Spain: The UFO That Terrorized a Village (1980)
Source: Misterios del Hombre y del Universo
Spain: The UFO That Terrorized a Village
Merida is a city sufficiently attractive to cause a visitor to stop and look around. With Roman ruins over 2000 years old, historians consider it one of the most important Roman cities in the Iberian Peninsula and one of the most noteworthy ones after Rome itself. The enclave remained important during the Visigothic Age and also under Arab domination, remaining an important center for Christians within the Order of Santiago.
Here dwelt José Ferrán, his wife and six children. He was a renowned industrialist in the area and owner of a cottage in a small nearby community, which would witness an event so uncanny that it went beyond the imagination of its inhabitants. Local residents would never forget the strange apparition that materialized itself on the night of 15 April 1980.
On that night, Felipe Caballero walked up to the terrace of his house, heading for one of the bedrooms located alongside it. Since it was a very dark night, he was intrigued by a certain brightness emanating from a nearby field in the outskirts of town. Within seconds, he grew alarmed. The brightness emanated from the area where his friend José Ferrán’s cottage stood.
At first blush, it looked like a fire, causing his concern to grow by leaps and bounds, as he was the person in charge of looking after the property in the absence of its owners, who only came by on the weekends.
Caballero’s responsibility also extended to the farm animals and a lovely white mare that the industrialist kept in the cottage’s stables. Caballero immediately went to the lower floor, lifted the phone’s receiver to his ear and called his friend. The time was 10:15 in the evening.
The industrialist, who at the time was watching television with his wife Laura and the youngest of his six children, answered the phone, only to hear Felipe’s anguished voice on the other end, ask him to come immediately to the location in question. “Look, Pepe, I’m so sorry, but I think you’d better come to Mirandilla as soon as possible. I’m seeing a great deal of brightness coming from your cottage. When I was there this morning, I left everything in good order. Something makes me think there was a break-in and a fire’s broken out…”
The industrialist didn’t think twice. The cottage represented not only a place of relaxation for him and his wife, but also an item of great sentimental value. He had designed it and built it himself. Ferrán owned a respected decoration and painting business that employed a considerable number of people.
He got in his car – a white Mercedes Benz – and after leaving a note for his remaining five children, who were away from home, took off in a hurry with his wife and youngest son toward Mirandilla. Ferran was an excellent driver, and he covered the twelve kilometer stretch in a few minutes.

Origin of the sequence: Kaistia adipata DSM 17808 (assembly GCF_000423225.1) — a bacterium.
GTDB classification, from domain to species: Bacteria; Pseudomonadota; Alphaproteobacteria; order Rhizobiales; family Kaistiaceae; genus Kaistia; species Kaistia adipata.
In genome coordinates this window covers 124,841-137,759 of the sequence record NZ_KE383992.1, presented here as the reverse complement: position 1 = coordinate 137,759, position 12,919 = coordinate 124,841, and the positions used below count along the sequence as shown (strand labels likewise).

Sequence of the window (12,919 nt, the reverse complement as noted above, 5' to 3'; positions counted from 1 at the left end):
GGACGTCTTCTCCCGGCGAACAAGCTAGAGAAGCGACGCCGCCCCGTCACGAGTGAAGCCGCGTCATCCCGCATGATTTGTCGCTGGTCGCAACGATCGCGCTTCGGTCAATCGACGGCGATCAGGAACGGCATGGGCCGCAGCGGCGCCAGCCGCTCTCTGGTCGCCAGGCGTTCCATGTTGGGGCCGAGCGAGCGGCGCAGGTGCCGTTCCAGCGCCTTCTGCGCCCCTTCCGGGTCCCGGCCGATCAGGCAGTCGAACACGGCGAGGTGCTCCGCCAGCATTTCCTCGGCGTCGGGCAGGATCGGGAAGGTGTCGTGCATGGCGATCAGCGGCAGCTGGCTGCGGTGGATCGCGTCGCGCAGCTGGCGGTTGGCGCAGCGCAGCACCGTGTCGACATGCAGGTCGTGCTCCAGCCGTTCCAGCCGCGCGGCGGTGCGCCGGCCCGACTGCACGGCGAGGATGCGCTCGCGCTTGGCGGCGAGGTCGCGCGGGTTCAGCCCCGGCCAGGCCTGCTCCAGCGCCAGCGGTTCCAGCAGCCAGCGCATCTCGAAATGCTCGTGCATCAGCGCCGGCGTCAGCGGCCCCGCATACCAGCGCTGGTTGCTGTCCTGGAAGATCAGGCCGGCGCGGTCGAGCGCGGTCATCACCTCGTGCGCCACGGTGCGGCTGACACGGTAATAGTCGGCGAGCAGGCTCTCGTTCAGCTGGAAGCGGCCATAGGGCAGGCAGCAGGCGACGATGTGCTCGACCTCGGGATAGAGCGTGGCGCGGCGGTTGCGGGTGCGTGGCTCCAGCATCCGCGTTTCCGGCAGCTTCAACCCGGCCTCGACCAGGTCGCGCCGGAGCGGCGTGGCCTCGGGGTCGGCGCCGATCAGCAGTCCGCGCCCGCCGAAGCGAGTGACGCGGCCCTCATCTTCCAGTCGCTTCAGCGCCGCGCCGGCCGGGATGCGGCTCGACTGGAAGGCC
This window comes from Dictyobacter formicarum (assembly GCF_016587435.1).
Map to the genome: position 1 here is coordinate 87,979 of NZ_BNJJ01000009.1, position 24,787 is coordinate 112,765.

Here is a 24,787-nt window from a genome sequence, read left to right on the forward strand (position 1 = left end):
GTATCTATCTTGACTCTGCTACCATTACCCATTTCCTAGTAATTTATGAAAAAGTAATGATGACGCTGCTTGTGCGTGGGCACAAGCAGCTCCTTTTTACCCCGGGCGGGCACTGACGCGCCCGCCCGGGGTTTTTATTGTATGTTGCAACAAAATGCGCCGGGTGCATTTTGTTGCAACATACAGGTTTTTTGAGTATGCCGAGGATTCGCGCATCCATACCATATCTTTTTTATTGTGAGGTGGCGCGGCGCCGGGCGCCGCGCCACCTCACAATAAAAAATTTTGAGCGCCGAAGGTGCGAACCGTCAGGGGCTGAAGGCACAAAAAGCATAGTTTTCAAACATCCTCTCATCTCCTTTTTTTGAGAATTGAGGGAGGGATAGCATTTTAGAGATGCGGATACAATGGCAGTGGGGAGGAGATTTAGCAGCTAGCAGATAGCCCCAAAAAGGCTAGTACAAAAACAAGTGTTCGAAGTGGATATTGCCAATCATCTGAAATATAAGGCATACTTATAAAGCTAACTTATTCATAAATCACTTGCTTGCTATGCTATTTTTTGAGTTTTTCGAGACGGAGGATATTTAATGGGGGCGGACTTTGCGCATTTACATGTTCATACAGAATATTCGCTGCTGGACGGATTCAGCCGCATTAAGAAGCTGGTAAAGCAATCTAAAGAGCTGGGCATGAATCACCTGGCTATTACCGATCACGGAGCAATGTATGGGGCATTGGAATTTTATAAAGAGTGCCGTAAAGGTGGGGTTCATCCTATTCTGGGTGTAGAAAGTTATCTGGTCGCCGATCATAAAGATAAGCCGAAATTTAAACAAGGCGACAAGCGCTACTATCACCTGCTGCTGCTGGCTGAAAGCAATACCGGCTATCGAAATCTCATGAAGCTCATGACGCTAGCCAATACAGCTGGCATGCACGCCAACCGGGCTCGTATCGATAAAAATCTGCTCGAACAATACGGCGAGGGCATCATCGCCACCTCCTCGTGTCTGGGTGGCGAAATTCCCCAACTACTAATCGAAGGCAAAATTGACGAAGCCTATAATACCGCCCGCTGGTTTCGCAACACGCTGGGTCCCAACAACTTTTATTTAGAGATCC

Upon reaching Mirandilla, they crossed the town square and headed for the outskirts. Leaving the last few houses in town behind them, they noticed knots of people staring in the direction of the family cottage. Ferran stopped the car as they went past the last structure – an enormous house which had only been used by a contingent of troops from Cordoba the day before on maneuvers, located next to a bean field. Felipe Caballero was standing there with his own son. They explained that they had dared to approach the cottage despite the fact that no smoke was visible, just in case there were intruders on the premises.
Ferrán looked fixedly at the cottage, located on a rise among large boulders, some of which had to be dynamited away to set the foundations. Thinking something abnormal was going on, he got in his car and sped toward the house. This conjecture caused his wife to panic; the child held on to its mother, asking her to make his father stop the car. Upon seeing this, Ferrán pulled over so they could abandon the Mercedes, leaving them in the middle of the bean field.
Feelings of fear and curiosity mingled in the industrialist’s mind at the moment, with the latter being the stronger of the two. He approached the structure with his running lights and flashers on. A chill invaded him when he realized that there had not, in fact, been a fire. Contrasting against the black sky was a powerful light, which seemed orange from a distance, hence being mistaken for fire, but which up close was blindingly white, to the extent that the cottage’s steps were as clearly visible as they were by daylight. He stopped the car and looked at “the thing”, trying to figure out what it was. The light came from above, forming an enormous curtain that covered the cottage and its surroundings. Since the car was on the ascending road, Ferrán turned on his high beams, which illuminated the cottage. This action allowed him to get a better view.
The light was now two cone-shaped columns, blinding in their whiteness. In the dark, Ferrán tried to find the source of the light. Far above the cottage, and serving as a vertex, he saw a series of lights that looked like car lights, in colors ranging from red to orange, serving as the base for a structure so black that it was lost against the dark sky, blotting out the few visible stars. Above these was another row of yellow, red and orange lights, larger than the ones below. According to the industrialist, the montage created a silhouette similar to that of an enormous hat, with pillars of light streaming from its hypothetical ends, making it impossible to determine their final shape.
He looked at the cottage once again, and was struck by something. A light began to move and stand out among the others: it was a red sphere that began to rotate around the assembly.